How-To: Dark Fabrics Part 1
How do you get a design onto dark fabric? This is one of the most
often-asked questions that comes my way. Do you really wear that much
black? It seems like I'm asked oh...about once a day. Getting a design
on dark fabric poses some challenges, for sure. There are numerous ways
to do it, some that involve pin-pricking your design and pouncing it
with chalk dust...but who wants to bother with all that? Not me. I'm
going to show you what I think are the two easiest methods. This is the first one!
Level of Difficulty: Medium to Easy
the usual tools for embroidery:
Let's get started!
Step 1: Here we have a dark shirt. You want to stitch on it, but don't know how to make a pattern show up.
Step 2: You will need this carbon transfer paper.
Step 3: When you take the paper out, be sure to separate them (they are superthin). The lighter side of the sheet is the transferable side that will go against your fabric. (It's the opposite for the gray sheets: the darker side goes against your fabric.)
Step 4: Pick a design to trace. I'm using the heart from Vital Organs! Place the carbon paper with the whiter side down to the fabric. Now place your pattern on top.
HINT: If you want to tape or pin your pattern to the fabric, do it in this step. I'll talk more about doing that in a bit...I'm just going to be really careful and hold the pattern in place with my fingers.
Step 5: Say, do you have a big craft book around here I could
use? Because I'm stitching on a shirt (instead of just a single-layer of
fabric) I'm going to stick a hard-cover book inside so that I have a
nice, smooth surface to trace against. You could also open the shirt up
and lay it flat against your surface, just don't try to trace against it
with two layers of fabric underneath. Why?
IMPORTANT: When you are tracing a design with the carbon transfer papers, it's extra important that you have a smooth, hard
surface underneath your fabric to trace against. If the surface is too
soft, uneven or spongey, your pen or stylus will just tear through the
carbon transfer paper. (I show you how to deal with soft, spongey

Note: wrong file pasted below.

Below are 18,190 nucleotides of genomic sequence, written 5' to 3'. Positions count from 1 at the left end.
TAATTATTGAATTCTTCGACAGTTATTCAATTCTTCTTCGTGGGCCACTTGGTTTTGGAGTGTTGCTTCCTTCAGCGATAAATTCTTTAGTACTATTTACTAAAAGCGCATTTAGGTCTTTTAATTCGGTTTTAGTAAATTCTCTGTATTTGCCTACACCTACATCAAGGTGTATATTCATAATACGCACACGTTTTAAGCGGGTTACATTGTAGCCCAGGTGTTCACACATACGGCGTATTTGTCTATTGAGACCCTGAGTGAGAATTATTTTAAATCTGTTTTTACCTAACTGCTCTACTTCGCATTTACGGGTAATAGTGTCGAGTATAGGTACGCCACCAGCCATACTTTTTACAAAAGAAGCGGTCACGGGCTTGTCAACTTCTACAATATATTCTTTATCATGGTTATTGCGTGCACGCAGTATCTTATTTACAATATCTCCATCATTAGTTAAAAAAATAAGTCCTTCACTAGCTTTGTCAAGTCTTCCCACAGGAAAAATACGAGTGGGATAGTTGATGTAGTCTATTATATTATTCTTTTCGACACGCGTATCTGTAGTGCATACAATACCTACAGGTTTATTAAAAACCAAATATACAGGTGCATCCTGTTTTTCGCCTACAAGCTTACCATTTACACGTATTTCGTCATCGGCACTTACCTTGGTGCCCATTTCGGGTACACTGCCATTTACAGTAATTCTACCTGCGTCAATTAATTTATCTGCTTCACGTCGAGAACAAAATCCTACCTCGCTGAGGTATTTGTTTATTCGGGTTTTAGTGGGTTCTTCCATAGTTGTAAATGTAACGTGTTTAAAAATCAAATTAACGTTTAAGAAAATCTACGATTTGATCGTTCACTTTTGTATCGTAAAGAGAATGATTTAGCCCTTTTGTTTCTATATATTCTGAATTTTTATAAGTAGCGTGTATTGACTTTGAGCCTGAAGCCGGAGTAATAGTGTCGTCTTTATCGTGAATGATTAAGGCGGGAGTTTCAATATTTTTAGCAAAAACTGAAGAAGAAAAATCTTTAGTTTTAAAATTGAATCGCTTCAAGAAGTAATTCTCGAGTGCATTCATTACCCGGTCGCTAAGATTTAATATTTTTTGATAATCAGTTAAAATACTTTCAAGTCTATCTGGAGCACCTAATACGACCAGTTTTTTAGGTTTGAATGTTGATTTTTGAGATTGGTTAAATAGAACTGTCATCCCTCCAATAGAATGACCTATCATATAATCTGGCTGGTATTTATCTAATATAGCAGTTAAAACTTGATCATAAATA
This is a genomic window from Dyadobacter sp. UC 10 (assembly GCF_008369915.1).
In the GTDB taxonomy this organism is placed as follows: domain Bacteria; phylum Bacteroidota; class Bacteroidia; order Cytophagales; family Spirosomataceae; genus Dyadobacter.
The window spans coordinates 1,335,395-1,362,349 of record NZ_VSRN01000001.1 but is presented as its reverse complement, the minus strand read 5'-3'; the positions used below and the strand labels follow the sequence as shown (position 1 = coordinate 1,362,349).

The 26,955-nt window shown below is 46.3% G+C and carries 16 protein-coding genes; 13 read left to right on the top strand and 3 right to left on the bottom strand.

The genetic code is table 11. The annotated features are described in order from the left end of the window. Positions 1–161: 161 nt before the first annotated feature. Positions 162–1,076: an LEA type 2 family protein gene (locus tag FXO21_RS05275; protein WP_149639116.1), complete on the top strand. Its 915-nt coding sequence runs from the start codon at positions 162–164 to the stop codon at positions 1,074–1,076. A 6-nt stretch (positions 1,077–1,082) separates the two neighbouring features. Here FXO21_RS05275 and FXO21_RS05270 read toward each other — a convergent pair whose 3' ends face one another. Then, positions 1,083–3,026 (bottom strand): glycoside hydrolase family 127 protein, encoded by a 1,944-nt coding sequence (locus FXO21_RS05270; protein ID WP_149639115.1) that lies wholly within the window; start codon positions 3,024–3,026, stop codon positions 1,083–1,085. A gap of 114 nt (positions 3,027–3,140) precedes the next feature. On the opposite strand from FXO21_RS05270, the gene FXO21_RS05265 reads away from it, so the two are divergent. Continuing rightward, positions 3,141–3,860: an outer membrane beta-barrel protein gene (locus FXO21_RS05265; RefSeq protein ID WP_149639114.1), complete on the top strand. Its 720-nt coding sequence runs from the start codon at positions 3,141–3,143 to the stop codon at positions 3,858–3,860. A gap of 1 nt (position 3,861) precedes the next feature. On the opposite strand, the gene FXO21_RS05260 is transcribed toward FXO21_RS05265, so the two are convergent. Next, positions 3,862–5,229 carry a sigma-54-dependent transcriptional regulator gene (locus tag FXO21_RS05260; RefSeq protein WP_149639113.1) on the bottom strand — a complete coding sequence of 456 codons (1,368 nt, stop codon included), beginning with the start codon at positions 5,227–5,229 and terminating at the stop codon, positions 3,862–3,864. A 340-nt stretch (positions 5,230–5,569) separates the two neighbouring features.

fabrics in this tutorial.)
- Tape (or pin) the pattern in place to your fabric, but not the carbon transfer paper. The carbon paper is so thin, it will just tear when you try to remove the tape and you'll be bummed. It's fine if the carbon paper shifts when tracing, but not your pattern. Tape the pattern where you want it, and slip the carbon transfer paper underneath it.
- If not using a tracing stylus (used when you don't want to leave a trail of ink over the design you're tracing), a pen of a different color will let you know where you have and haven't traced.
- Be careful not to get ink stains on your fabric from the side of your hand. I speak from experience. This is why a stylus is a pro move.
NOW ~ LOOKY :
Step 7: YESSS! Can you believe it? It's a clearly visible pattern in white!
Let's move on to the best part:
Step 9: Show it off. See? That wasn't so hard.
Wait, more questions for me?
What about white transfer pens? They exist -but with mixed results. To be perfectly honest, what I've found and tried I opt not to use. But hey- you might have better luck than I did with it.
Wait! What about stitching on dark jeans, knits or dark t-shirts? Check out Part 2 of White Patterns on Dark Fabrics
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Text, photos and instructions by Jenny Hart ♥ © 2011 - 2012 Sublime Stitching®. No part of this tutorial may be reproduced in whole or in part without written permission from its author. Man, I hate having to say that. Published on 03/03/11